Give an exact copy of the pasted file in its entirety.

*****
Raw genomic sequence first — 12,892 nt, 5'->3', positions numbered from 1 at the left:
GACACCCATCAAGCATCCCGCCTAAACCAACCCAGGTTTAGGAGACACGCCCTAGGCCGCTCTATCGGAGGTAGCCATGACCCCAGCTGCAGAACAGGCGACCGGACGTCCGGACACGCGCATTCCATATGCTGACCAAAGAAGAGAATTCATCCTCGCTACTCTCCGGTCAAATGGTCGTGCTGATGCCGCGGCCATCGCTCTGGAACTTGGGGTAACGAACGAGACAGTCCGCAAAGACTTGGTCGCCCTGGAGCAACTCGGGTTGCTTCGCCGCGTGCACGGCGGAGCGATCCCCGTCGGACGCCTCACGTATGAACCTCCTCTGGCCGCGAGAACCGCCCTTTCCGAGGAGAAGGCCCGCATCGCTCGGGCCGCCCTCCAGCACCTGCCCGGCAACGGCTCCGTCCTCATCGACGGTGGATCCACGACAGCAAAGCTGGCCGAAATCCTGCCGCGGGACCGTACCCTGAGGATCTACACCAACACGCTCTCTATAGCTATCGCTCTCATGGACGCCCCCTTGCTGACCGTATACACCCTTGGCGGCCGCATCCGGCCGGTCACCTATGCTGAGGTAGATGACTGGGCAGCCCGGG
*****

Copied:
Raw genomic sequence first — 12,892 nt, 5'->3', positions numbered from 1 at the left:
GACACCCATCAAGCATCCCGCCTAAACCAACCCAGGTTTAGGAGACACGCCCTAGGCCGCTCTATCGGAGGTAGCCATGACCCCAGCTGCAGAACAGGCGACCGGACGTCCGGACACGCGCATTCCATATGCTGACCAAAGAAGAGAATTCATCCTCGCTACTCTCCGGTCAAATGGTCGTGCTGATGCCGCGGCCATCGCTCTGGAACTTGGGGTAACGAACGAGACAGTCCGCAAAGACTTGGTCGCCCTGGAGCAACTCGGGTTGCTTCGCCGCGTGCACGGCGGAGCGATCCCCGTCGGACGCCTCACGTATGAACCTCCTCTGGCCGCGAGAACCGCCCTTTCCGAGGAGAAGGCCCGCATCGCTCGGGCCGCCCTCCAGCACCTGCCCGGCAACGGCTCCGTCCTCATCGACGGTGGATCCACGACAGCAAAGCTGGCCGAAATCCTGCCGCGGGACCGTACCCTGAGGATCTACACCAACACGCTCTCTATAGCTATCGCTCTCATGGACGCCCCCTTGCTGACCGTATACACCCTTGGCGGCCGCATCCGGCCGGTCACCTATGCTGAGGTAGATGACTGGGCAGCCCGGG